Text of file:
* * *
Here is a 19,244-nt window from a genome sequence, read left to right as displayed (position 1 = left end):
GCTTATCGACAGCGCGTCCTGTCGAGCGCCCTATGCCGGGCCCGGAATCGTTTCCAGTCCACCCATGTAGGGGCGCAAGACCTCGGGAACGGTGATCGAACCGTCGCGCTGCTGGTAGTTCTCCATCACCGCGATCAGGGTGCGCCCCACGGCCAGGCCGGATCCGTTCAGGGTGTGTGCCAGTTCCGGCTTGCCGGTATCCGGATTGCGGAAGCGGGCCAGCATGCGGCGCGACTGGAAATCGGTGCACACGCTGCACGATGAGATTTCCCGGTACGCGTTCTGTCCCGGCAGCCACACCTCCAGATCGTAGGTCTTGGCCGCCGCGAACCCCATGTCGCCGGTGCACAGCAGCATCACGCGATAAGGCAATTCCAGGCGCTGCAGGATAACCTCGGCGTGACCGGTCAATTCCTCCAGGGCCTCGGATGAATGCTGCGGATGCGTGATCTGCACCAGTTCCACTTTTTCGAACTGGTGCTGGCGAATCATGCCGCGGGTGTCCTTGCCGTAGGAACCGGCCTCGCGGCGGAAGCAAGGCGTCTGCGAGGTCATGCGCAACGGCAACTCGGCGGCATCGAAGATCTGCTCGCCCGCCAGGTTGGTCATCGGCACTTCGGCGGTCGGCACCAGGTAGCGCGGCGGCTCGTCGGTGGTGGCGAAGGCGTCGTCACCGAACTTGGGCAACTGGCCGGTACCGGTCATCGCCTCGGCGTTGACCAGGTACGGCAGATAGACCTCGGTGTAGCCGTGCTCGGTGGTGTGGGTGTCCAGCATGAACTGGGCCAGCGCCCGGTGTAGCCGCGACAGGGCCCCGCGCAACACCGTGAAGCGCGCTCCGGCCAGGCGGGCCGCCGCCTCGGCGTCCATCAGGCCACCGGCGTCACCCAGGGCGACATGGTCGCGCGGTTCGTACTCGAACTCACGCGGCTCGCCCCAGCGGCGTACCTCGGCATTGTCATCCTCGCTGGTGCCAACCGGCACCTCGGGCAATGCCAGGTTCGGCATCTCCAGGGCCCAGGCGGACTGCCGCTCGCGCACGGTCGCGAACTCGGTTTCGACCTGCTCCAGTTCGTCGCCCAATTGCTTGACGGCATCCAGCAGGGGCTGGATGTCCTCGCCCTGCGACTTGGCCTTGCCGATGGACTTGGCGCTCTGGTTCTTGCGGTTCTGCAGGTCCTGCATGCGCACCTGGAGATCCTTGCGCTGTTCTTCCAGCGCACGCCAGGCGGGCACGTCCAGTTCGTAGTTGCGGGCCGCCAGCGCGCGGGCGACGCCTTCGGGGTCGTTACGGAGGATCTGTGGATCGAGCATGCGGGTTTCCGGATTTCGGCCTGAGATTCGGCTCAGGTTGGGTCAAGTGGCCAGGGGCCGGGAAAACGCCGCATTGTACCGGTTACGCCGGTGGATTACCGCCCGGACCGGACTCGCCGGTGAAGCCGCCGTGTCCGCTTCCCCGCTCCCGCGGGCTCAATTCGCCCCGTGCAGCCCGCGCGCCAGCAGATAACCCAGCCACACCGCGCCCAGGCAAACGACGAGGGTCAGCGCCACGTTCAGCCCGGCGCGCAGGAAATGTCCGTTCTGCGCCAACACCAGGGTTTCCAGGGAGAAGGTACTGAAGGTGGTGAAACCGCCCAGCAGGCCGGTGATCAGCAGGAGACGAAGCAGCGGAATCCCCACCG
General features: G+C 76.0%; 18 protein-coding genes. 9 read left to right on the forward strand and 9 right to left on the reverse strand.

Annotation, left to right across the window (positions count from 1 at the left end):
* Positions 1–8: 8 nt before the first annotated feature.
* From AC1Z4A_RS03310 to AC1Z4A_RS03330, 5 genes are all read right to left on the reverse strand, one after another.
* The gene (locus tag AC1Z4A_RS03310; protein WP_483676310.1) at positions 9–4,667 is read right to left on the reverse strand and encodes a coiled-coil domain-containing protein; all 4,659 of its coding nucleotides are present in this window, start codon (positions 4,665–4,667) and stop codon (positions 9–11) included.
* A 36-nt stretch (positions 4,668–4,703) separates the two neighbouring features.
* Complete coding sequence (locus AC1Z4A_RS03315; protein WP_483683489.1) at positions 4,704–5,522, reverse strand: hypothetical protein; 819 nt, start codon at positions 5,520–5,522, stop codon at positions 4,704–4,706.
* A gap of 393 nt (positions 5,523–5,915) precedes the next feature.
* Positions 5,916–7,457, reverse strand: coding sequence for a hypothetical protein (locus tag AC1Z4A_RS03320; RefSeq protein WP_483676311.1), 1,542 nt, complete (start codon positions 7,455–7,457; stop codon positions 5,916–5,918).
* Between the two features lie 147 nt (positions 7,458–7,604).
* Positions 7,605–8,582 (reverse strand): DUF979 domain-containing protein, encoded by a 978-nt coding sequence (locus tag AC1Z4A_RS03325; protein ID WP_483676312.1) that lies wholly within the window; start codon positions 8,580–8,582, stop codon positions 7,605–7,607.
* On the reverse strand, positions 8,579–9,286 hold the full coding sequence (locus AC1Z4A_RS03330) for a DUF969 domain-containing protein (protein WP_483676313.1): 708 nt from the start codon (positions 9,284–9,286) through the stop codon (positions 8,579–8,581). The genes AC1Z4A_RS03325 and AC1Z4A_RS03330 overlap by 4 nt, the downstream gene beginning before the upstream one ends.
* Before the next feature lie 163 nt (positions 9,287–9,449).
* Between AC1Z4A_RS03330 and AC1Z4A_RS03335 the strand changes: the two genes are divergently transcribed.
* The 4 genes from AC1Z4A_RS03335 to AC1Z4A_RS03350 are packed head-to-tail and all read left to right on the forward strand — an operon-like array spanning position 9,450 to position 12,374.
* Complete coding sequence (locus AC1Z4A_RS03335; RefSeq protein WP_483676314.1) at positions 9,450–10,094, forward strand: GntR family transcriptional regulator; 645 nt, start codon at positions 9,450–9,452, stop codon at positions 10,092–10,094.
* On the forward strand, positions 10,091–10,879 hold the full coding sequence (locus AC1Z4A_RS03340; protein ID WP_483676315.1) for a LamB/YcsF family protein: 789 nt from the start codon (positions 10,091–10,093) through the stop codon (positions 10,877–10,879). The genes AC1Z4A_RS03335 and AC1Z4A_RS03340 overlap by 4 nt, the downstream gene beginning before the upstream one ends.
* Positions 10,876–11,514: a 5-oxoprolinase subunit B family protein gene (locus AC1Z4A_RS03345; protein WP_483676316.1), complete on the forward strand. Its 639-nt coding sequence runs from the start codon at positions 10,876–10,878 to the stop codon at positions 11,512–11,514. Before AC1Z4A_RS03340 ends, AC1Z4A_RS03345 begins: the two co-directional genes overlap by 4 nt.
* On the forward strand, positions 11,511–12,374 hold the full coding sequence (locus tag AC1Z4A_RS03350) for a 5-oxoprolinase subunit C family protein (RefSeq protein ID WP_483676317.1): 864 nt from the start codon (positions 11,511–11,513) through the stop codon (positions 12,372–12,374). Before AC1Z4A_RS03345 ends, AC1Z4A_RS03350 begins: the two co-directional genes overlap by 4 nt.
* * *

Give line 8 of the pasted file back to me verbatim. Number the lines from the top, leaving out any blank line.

* A 36-nt stretch (positions 4,668–4,703) separates the two neighbouring features.